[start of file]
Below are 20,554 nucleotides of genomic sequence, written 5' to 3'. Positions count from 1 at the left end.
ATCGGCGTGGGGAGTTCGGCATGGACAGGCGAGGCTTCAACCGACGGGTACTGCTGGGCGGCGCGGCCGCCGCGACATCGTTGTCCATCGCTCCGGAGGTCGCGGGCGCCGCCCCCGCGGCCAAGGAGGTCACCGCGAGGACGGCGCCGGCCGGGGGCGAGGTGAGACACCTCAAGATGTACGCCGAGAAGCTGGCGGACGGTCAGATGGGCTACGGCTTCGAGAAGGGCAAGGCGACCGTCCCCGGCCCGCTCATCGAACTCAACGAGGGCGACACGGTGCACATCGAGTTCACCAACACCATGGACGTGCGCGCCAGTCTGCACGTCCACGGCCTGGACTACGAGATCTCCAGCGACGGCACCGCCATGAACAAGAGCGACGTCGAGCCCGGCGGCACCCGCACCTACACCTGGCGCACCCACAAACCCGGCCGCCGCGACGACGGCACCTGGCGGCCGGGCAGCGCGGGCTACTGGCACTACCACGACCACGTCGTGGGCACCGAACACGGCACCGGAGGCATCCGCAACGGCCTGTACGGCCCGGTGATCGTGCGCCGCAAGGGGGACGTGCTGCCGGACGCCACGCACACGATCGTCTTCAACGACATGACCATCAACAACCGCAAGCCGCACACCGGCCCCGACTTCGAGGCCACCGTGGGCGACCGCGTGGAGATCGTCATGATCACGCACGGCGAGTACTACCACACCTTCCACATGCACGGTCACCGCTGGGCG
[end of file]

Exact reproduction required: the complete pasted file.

Below are 20,554 nucleotides of genomic sequence, written 5' to 3'. Positions count from 1 at the left end.
ATCGGCGTGGGGAGTTCGGCATGGACAGGCGAGGCTTCAACCGACGGGTACTGCTGGGCGGCGCGGCCGCCGCGACATCGTTGTCCATCGCTCCGGAGGTCGCGGGCGCCGCCCCCGCGGCCAAGGAGGTCACCGCGAGGACGGCGCCGGCCGGGGGCGAGGTGAGACACCTCAAGATGTACGCCGAGAAGCTGGCGGACGGTCAGATGGGCTACGGCTTCGAGAAGGGCAAGGCGACCGTCCCCGGCCCGCTCATCGAACTCAACGAGGGCGACACGGTGCACATCGAGTTCACCAACACCATGGACGTGCGCGCCAGTCTGCACGTCCACGGCCTGGACTACGAGATCTCCAGCGACGGCACCGCCATGAACAAGAGCGACGTCGAGCCCGGCGGCACCCGCACCTACACCTGGCGCACCCACAAACCCGGCCGCCGCGACGACGGCACCTGGCGGCCGGGCAGCGCGGGCTACTGGCACTACCACGACCACGTCGTGGGCACCGAACACGGCACCGGAGGCATCCGCAACGGCCTGTACGGCCCGGTGATCGTGCGCCGCAAGGGGGACGTGCTGCCGGACGCCACGCACACGATCGTCTTCAACGACATGACCATCAACAACCGCAAGCCGCACACCGGCCCCGACTTCGAGGCCACCGTGGGCGACCGCGTGGAGATCGTCATGATCACGCACGGCGAGTACTACCACACCTTCCACATGCACGGTCACCGCTGGGCG